This week I had a strange but enlightening thing occur to me. I was surfing through Stumbleupon and came across a website that caught my interest. I piddled around on it for a bit. It was a site where for $3.95 someone could upload a sample of their writing. The writing would then be read by others and if well-liked would advance. The more people liked it the further higher it would go until, if the writer was so fortunate, it made it a particular level where the site claimed agents and publishers read and frequently choose from. Then voila…you have a potential for a book to be published!
I was very leery about this but pressed on to see what they were looking for in a sample of writing. For your $3.95 you were to submit a 50 word synopsis of what your story was about. And they stated you could upload your first page. When I looked closer however, you were only able to upload 250 words. I had to do a double take on that one. 250 words is not much at all. I was quite taken aback by this. I mean you couldn’t give much at all for 250 words. And they had suggested in the line above the box that you wanted to give the best you had. Well, obviously you would want to give the best. I mean how else can you hook, line, and reel in an agent in only 50 words. NOW See that. When I wrote the word now, that was from start to finish…250 words. That is not a page!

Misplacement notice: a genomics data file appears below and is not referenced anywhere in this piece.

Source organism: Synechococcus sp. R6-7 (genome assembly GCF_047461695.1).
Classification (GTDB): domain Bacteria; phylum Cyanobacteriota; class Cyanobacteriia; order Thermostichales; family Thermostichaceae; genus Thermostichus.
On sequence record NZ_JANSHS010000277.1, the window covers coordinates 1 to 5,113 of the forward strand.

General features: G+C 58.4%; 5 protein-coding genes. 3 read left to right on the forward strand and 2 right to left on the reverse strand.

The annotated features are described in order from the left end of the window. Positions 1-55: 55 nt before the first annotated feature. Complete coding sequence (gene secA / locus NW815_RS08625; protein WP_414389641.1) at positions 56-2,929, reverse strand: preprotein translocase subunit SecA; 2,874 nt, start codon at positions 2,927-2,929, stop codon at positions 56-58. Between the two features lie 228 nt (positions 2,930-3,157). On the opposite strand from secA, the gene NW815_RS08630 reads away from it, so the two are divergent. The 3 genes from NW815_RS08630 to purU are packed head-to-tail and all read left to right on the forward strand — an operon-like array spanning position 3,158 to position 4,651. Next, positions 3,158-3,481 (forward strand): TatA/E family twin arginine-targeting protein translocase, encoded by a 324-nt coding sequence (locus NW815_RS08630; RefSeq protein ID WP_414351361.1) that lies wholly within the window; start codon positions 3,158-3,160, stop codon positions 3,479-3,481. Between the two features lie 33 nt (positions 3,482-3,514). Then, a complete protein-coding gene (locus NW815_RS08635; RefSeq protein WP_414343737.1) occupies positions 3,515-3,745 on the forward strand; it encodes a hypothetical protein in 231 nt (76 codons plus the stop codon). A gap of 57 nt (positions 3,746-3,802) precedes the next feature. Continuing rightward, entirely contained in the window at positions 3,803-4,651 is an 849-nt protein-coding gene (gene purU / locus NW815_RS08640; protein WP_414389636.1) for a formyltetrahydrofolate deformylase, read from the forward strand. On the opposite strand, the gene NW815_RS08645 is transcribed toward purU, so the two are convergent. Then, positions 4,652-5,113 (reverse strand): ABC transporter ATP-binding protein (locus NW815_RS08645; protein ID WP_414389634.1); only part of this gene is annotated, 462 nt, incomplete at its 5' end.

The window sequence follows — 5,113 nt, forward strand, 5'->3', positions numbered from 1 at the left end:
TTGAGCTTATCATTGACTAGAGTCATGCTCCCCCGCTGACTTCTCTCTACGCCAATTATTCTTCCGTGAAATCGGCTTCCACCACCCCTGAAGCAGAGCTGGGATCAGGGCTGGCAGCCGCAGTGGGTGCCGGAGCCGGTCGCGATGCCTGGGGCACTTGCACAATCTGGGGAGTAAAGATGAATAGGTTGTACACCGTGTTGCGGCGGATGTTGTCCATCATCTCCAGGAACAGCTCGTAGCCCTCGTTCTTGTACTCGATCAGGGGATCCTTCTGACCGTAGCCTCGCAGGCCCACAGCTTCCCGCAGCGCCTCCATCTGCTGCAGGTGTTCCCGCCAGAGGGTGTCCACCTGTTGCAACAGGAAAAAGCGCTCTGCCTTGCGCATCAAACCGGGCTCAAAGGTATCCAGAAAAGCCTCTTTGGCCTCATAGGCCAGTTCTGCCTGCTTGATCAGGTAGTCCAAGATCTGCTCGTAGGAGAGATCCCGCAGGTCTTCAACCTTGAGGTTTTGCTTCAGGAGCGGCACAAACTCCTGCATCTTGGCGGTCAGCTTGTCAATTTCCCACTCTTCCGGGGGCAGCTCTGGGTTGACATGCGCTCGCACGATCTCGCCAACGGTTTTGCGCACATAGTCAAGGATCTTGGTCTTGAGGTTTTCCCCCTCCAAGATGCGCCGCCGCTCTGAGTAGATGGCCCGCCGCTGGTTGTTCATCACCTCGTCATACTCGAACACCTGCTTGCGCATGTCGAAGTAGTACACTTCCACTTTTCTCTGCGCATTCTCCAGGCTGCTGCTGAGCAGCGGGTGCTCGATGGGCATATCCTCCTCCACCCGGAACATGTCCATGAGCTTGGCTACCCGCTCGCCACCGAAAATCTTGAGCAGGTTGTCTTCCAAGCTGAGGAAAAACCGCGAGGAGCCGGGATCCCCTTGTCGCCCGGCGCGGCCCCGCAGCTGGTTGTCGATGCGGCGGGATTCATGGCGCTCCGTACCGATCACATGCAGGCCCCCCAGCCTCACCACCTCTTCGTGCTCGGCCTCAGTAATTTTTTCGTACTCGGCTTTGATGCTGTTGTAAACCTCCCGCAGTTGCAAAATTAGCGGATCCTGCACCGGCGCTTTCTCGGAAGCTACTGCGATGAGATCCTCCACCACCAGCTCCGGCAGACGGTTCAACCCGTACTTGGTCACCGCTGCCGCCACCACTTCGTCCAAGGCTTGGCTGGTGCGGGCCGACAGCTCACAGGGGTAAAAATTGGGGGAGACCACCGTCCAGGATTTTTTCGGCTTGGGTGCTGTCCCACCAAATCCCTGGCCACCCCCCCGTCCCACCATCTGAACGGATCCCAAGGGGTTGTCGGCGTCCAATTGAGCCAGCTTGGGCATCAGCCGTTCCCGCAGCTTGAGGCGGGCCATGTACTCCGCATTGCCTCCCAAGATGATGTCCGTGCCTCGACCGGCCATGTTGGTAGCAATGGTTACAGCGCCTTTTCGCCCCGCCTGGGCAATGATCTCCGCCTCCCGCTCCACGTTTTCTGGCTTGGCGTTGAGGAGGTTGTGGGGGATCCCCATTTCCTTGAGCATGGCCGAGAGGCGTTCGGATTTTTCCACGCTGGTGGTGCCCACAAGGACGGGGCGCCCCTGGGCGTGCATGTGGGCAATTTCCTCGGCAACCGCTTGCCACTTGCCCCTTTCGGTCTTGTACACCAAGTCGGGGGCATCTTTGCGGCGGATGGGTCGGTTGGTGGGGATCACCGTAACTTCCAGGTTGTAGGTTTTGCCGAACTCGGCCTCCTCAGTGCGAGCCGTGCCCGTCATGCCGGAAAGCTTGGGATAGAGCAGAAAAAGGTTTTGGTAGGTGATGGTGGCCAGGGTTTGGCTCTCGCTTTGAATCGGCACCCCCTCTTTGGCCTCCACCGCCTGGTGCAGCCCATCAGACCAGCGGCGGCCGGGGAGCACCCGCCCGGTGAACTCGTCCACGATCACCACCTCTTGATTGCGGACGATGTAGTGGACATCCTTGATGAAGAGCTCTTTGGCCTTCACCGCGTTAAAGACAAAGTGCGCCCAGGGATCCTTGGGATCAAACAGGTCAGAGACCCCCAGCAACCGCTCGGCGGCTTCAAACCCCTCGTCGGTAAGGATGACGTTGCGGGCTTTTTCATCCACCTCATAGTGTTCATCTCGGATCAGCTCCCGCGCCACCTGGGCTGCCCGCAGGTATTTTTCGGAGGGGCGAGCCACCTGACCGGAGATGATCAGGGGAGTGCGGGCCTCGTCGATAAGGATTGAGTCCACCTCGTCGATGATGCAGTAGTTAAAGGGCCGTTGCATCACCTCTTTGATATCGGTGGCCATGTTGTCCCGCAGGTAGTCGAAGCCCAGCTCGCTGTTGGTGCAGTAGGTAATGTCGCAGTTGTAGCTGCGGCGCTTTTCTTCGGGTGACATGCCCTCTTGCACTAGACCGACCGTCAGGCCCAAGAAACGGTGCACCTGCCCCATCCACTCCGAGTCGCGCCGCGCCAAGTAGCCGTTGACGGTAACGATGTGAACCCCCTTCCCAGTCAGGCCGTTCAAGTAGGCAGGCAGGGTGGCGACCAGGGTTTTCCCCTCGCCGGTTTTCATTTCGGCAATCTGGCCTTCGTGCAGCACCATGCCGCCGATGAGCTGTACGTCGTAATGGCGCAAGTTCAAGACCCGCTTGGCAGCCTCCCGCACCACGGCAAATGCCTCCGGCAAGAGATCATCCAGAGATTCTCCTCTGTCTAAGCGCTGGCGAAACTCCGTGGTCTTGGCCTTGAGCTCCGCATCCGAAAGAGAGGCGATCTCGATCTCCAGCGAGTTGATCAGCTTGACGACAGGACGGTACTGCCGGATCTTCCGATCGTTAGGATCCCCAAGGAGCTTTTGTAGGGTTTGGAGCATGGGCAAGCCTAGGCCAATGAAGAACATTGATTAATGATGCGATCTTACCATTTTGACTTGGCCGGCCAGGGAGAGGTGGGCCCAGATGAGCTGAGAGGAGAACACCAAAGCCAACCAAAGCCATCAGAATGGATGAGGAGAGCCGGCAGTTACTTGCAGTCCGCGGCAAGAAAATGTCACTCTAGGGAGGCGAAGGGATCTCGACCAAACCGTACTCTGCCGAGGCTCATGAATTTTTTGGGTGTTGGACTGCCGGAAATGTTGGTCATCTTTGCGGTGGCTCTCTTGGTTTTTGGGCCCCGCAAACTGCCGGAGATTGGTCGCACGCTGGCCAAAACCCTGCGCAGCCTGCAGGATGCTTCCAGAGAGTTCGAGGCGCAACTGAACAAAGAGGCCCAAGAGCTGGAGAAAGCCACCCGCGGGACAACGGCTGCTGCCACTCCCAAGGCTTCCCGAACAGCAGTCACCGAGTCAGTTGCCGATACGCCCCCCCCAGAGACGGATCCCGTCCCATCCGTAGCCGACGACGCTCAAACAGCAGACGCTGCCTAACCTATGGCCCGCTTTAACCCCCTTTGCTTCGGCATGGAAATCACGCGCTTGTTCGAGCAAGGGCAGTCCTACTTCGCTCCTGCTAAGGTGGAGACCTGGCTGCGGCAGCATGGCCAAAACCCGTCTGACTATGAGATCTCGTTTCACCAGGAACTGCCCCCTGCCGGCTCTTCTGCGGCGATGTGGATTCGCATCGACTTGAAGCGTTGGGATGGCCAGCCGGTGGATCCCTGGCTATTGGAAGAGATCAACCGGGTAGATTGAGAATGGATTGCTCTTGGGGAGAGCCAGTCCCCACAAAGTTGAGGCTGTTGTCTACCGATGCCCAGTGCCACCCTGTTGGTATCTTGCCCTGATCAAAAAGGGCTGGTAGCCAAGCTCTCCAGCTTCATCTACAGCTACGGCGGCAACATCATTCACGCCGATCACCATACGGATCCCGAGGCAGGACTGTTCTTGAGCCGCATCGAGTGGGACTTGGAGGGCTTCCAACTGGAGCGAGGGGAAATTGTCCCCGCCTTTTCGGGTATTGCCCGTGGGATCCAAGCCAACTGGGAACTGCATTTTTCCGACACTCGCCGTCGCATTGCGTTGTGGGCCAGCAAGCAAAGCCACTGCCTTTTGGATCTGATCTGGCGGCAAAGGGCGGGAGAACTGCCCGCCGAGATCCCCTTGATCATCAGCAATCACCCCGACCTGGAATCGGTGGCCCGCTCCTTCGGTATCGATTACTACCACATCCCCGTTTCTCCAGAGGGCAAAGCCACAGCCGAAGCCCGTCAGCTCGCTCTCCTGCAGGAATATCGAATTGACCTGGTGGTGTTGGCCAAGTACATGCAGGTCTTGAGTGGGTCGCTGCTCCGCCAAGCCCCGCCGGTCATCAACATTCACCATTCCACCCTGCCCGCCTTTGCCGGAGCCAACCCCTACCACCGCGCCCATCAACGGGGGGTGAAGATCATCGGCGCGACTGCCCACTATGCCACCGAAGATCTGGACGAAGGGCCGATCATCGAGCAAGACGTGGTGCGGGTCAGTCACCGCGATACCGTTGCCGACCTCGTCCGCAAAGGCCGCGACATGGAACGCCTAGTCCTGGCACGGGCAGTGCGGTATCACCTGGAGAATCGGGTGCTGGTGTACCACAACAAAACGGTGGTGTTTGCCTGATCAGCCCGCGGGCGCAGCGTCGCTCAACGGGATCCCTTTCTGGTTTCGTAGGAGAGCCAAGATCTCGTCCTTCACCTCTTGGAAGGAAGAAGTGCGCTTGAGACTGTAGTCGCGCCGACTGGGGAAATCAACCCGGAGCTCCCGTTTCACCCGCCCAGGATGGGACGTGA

My Rant 4 the Week: I'm Being Dissed By the Music Industry

by Michala T.

Boy bands! I bet today you are shaking your head and plugging your ears at just the thought of them. And if you are a mother of a preteen or teenager girl you are probably stuck with seeing them on their walls, on their IPhones, hearing them on the radio every time you turn around. I know...we are plum sick of hearing them. But there was a time you had a favorite boy band. Oh yes. Don’t shake your head at me. You’ve just forgotten. You’ve aged. You’ve put those things in the past. But there have been some pretty decent boy bands.
Of course, I won’t go all the way back to the beginning of history. I don’t have the time or space for that. But let’s look at the boy bands in of our pasts.
(Doing the Wayne’s World Flashback hand-jive with the crazy noise)

Mockingbird by Chuck Wendig

Reviewed by Michala T.   

“This might be the last chance to get off the ride. The Miriam Black Experience is about to depart the gate, and you’re either strapped in or left behind. Time to commit, Miss Wiz. The lady or the tiger.”